glamlogo.bmpWe finally “get” Glam, the network of Web sites for women’s fashion and lifestyle.

Last month, VentureBeat was incredulous when venture capitalists invested in the company at a value of $150 million. Glam is just another new media company, dependent on ads. How could an upstart team of 40 employees produce that sort of value?

samir.jpgThe company has just demonstrated why. It is the fast growing of the country’s top 500 web sites, according to Comscore Media Metrix numbers just published — and shared with VentureBeat by chief executive Samir Arora (pictured here) during an interview Monday.

Glam enters 2007 with impressive momentum: Hip social networking company, Facebook, was No. 1 fastest-growing site in 2006 — until December — when Glam doubled its uniques in a single month and blew past Facebook at the last minute. Glam now has more than 8 million U.S. unique visitors per month. Glam overtakes Disney’s women network and CondeNast’s network, jumping to second largest women’s web property, behind only iVillage. (See data below.) Glam has more than 16 million global visitors, Arora says.

Not bad for a company conceived started four years ago in Arora’s Haight-Ashbury Victorian in SF.

There’s a slight caveat. For its traffic, Glam counts visitors to more than 200 partner and affiliate sites, which Glam doesn’t own, but delivers advertising too. On the one hand, these sites could choose to leave Glam if they get large enough. However, they are less likely to do so than VentureBeat originally suspected. Glam has solid relationships with these sites, having spent three years piecing them together. Glam typically contracts with them for two to five years, and Glam requires an exclusive on all prime advertising, in return guaranteeing a minimum payment to the partners. Glam is thus very much in control of the advertising, and so likely to be making a good cut — though it doesn’t disclose exactly how much. He likens the structure to a TV network, where NBC sells advertising for its affiliates, but gets content from them.

Even if the cut with partners isn’t particularly high, Glam would make up for it through its very high banner ad rate for advertisers, which is $12 to $20 per thousand views of a site (CPM). The rates on Glam’s fully-owned sites are $20-$35 for every 1,000 page views — a huge premium over most Web sites get. The reason, says Arora, is because advertisers want to reach women, who have been underserved by Web sites until recently. For email, advertorials and other features, the rate is $50 to $120, he says.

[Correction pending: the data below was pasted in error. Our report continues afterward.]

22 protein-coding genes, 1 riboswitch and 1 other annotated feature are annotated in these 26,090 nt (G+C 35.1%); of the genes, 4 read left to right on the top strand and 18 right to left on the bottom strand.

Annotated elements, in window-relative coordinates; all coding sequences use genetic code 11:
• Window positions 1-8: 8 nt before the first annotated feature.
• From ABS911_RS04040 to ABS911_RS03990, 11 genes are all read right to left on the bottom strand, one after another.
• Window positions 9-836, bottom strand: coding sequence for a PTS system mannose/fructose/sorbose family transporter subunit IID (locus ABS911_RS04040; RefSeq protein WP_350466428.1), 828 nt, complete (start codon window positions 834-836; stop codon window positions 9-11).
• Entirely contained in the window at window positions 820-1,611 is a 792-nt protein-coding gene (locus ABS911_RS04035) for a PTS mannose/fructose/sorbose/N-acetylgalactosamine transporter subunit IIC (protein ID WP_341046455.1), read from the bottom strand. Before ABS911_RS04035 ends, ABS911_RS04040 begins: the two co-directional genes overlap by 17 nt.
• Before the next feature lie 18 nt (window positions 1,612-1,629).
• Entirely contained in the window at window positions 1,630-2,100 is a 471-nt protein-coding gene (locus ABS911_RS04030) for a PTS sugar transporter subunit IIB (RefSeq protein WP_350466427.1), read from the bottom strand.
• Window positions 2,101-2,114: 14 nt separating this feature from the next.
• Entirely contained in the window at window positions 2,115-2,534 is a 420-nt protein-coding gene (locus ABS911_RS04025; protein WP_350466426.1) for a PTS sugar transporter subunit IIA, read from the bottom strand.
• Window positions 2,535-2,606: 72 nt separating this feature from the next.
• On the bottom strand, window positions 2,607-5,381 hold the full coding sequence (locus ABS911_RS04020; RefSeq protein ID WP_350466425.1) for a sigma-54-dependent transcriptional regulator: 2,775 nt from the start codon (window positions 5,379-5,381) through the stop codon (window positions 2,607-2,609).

Women are finally catching up online, and the market is rewarding the players embracing them. The Knot was among the top ten Internet stock growers last year (126 percent increase).

Also, Arora points to comparable companies to justify his company’s relatively high value. Leader iVillage traded in 2005 in the $600-700 million market value range, before being acquired by NBC for over $600 Million plus earn outs. Over the course of 2006, as Internet companies became more valuable, iVillage’s value became an estimated $800 million. Other comparables suggest Glam is fairly valued relative to Daily Candy and IGN, a men’s site comparable to Glam, and which was acquired by Fox for $600 million.

Going forward, Arora says Glam plans to use its base in Silicon Valley (it also has an office in New York) to maintain its tech advantage over its competitors — pushing more video and TV content this year. Arora is a great salesman. Closing our hour-long interview, he says the company is headed to 20 million uniques globally. With the market valuing these sorts of companies (iVillage, IGN, etc) at 25 to 32 times unique users, he says Glam’s value is headed to $500 million! And we left believing him.


VentureBeat's mission is to be a digital town square for technical decision-makers to gain knowledge about transformative enterprise technology and transact. Discover our Briefings.